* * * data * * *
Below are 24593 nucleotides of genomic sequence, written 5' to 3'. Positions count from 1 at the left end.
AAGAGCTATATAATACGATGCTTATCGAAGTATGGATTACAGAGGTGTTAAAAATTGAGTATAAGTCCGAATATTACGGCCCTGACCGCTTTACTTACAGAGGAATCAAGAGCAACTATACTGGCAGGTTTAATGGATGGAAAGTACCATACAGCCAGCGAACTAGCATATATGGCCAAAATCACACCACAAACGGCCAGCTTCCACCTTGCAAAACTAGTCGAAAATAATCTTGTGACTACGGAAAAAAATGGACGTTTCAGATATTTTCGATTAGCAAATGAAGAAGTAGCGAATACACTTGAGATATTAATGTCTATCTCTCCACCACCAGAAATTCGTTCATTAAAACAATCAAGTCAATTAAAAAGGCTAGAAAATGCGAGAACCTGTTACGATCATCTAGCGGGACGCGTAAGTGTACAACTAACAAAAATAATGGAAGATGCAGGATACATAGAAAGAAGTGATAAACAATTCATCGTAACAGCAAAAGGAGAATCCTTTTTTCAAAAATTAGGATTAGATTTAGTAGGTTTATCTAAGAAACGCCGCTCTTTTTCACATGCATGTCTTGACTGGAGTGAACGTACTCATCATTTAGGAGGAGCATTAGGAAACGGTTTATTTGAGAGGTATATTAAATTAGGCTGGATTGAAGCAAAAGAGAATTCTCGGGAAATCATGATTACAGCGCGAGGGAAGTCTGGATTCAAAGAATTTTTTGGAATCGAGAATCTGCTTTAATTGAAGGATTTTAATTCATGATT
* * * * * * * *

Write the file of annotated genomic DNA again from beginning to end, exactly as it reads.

Below are 24593 nucleotides of genomic sequence, written 5' to 3'. Positions count from 1 at the left end.
AAGAGCTATATAATACGATGCTTATCGAAGTATGGATTACAGAGGTGTTAAAAATTGAGTATAAGTCCGAATATTACGGCCCTGACCGCTTTACTTACAGAGGAATCAAGAGCAACTATACTGGCAGGTTTAATGGATGGAAAGTACCATACAGCCAGCGAACTAGCATATATGGCCAAAATCACACCACAAACGGCCAGCTTCCACCTTGCAAAACTAGTCGAAAATAATCTTGTGACTACGGAAAAAAATGGACGTTTCAGATATTTTCGATTAGCAAATGAAGAAGTAGCGAATACACTTGAGATATTAATGTCTATCTCTCCACCACCAGAAATTCGTTCATTAAAACAATCAAGTCAATTAAAAAGGCTAGAAAATGCGAGAACCTGTTACGATCATCTAGCGGGACGCGTAAGTGTACAACTAACAAAAATAATGGAAGATGCAGGATACATAGAAAGAAGTGATAAACAATTCATCGTAACAGCAAAAGGAGAATCCTTTTTTCAAAAATTAGGATTAGATTTAGTAGGTTTATCTAAGAAACGCCGCTCTTTTTCACATGCATGTCTTGACTGGAGTGAACGTACTCATCATTTAGGAGGAGCATTAGGAAACGGTTTATTTGAGAGGTATATTAAATTAGGCTGGATTGAAGCAAAAGAGAATTCTCGGGAAATCATGATTACAGCGCGAGGGAAGTCTGGATTCAAAGAATTTTTTGGAATCGAGAATCTGCTTTAATTGAAGGATTTTAATTCATGATT